A. Sutherland - AncientPages.com - Pax Deorum (“peace of the gods”) signified the central goal of Roman state religion.
The Pax Deorum provided divine protection to the Roman Empire, which needed this kind of security as much as it needed material protection from the army’s side. Thus politics and religion cooperated with each other.
Also all the citizens of Rome had to participate in the process. In order to obtain a mutually beneficial and satisfactory state of peace between Rome and its deities, people had to provide the gods with worship and cult.
The gods, on the other hand, safeguarded Rome's public welfare.
Tellus Relief, Ara Pacis. Photo by kind permission of Dr. Janice Siegel
In religious practice, the harmony or agreement between the divine and human was the Pax Deorum and it was only given in return for correct religious practice. Religious practice was important because it secured the Pax Deorum and prevented divine retribution, which could strike the city of Rome anytime.
The Pax Deorum was a delicate affair. It could be easily broken by several errors in the performance of ritual, for instance, or religious faults and negligence, which resulted in the so-called “divine disharmony” (ira deorum), and the anger of the gods.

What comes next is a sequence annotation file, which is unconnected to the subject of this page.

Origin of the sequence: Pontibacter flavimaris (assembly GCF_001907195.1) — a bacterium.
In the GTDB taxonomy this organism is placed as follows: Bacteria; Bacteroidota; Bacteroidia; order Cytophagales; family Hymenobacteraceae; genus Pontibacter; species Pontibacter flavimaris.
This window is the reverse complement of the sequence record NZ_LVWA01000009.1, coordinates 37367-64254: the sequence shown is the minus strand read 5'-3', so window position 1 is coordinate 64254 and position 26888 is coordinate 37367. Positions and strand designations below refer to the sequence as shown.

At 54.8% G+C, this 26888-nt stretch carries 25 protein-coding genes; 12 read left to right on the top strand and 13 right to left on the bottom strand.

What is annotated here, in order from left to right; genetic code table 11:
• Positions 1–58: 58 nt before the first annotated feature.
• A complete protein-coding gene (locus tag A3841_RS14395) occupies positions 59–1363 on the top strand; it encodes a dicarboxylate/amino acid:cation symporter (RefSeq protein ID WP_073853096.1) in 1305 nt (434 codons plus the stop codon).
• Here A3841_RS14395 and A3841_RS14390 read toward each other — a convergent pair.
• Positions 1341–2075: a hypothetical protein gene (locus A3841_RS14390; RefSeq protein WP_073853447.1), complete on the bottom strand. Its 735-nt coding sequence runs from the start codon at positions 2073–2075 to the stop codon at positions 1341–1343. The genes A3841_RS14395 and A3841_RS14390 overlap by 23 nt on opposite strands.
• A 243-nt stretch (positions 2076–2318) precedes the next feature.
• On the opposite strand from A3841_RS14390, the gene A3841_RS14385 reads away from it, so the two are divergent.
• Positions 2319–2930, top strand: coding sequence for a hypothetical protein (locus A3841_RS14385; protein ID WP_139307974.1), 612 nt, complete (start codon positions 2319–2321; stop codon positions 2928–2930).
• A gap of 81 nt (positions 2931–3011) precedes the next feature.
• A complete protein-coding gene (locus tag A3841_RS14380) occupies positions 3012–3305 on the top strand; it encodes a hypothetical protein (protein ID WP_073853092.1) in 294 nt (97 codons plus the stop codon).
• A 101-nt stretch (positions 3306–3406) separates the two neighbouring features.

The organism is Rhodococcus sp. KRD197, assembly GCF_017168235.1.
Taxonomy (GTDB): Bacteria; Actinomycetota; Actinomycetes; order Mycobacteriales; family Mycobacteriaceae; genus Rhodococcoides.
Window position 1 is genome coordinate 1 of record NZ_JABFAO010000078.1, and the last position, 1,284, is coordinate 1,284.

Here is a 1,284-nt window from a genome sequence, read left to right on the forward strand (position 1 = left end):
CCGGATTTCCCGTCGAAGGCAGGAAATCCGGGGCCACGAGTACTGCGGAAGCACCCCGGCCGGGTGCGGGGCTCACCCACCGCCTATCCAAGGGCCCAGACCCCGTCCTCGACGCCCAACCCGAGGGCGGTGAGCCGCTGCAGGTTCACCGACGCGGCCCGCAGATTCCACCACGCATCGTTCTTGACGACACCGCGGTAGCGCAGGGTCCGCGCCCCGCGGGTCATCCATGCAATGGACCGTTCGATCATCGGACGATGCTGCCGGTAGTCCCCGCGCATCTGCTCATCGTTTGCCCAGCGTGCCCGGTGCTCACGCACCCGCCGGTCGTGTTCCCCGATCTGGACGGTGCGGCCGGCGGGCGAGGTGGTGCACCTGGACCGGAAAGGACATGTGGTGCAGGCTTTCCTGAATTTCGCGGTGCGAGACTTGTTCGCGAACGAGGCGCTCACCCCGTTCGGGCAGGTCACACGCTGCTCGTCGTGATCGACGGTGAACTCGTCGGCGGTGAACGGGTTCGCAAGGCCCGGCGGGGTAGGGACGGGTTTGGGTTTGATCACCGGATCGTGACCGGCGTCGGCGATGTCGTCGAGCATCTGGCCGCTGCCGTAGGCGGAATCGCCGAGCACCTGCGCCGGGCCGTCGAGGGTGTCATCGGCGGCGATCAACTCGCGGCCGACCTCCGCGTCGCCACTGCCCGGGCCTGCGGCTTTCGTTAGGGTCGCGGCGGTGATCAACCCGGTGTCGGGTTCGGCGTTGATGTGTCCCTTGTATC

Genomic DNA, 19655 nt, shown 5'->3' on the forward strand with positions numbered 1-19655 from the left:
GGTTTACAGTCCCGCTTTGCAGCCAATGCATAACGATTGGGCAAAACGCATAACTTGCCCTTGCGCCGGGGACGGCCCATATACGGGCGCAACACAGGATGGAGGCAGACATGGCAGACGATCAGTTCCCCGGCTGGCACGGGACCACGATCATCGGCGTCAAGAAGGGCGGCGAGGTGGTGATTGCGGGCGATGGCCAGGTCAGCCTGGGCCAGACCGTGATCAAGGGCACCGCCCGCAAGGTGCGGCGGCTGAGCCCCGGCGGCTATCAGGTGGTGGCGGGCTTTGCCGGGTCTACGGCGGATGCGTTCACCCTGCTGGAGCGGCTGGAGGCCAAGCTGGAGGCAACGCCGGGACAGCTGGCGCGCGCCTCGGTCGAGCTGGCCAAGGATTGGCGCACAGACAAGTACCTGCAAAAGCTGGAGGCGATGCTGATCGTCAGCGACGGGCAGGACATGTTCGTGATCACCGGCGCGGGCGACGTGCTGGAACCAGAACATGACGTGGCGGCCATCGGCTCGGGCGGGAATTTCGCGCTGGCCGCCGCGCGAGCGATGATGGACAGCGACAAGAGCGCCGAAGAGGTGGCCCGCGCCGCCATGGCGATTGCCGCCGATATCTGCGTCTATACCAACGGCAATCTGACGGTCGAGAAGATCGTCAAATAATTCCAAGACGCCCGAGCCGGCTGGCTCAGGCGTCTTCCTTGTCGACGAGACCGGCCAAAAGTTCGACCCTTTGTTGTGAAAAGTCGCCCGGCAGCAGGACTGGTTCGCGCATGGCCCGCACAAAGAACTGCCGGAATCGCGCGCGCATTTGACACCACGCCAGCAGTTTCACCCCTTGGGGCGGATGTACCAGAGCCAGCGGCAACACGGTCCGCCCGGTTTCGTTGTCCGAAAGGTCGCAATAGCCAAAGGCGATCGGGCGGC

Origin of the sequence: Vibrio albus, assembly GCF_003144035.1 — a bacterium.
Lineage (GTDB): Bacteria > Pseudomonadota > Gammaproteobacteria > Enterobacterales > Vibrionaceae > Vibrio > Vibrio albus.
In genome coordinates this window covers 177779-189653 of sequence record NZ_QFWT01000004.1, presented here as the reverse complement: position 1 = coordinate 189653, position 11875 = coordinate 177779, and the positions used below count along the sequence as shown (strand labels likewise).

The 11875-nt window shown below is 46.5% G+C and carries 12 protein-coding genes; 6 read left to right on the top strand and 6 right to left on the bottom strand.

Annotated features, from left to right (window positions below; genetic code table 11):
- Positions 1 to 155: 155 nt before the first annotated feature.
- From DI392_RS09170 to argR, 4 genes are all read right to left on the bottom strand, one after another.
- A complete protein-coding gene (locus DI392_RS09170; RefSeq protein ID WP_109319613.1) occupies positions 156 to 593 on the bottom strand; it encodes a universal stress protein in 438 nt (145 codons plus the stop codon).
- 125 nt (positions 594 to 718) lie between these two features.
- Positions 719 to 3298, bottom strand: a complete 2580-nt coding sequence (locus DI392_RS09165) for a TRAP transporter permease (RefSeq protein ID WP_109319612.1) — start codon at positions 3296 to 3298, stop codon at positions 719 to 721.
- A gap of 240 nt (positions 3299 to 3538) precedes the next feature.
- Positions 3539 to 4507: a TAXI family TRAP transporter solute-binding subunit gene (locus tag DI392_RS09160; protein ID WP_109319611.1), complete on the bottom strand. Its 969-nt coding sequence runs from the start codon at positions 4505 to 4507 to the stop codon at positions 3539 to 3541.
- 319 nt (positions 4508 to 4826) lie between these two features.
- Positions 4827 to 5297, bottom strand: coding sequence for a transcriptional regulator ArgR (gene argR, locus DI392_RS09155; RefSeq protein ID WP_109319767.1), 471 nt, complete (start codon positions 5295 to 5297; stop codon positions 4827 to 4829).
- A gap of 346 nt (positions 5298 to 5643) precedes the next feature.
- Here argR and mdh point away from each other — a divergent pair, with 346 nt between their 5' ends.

“The rupture in the Pax Deorum may be seen as rupturing the fundamental order of the Roman state, casting the society back into a transitional or liminal state, “a tome and place of withdrawal from normal modes of social action…” (Orlin E. Foreign Cults in Rome: Creating a Roman Empire).
Ara Pacis scenes.
The Roman system of public divination was crucial for the society and “functioned to reassure the Romans that each action they undertook had the blessing of the gods, in this way, divination was an essential part of the Romans’ belief that they were the most religious of all people and therefore had a special connection to the divine…”, Orlin continues in his book.
The Pax Deorum was understood as the “Goodwill of the Gods” and was expressed in a perfect and totally harmonious relationship between Man (Rome and its people) and Divinity (all the gods worshiped by them).
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Such good relation between the Romans (chosen people of the gods), and the heavens, was expressed in several ways such as festival arrangements, sacrifices, signs, wonders and diverse statues, which were reminders of the Pax Deorum.
The Romans truly believed that the Pax Deorum would make it possible for them to come closer to gods and master the unknown, divine forces around them and in consequence, they would be able to live successfully.
It’s worth noting that the Pax Deorum was a concept, of which variations were practiced throughout history in other ages and cultures.
Written by – A. Sutherland AncientPages.com Staff Writer
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Expand for references
Alston R. Aspects of Roman History, AD 14-117, Del 14–117
Orlin E., Foreign Cults in Rome: Creating a Roman Empire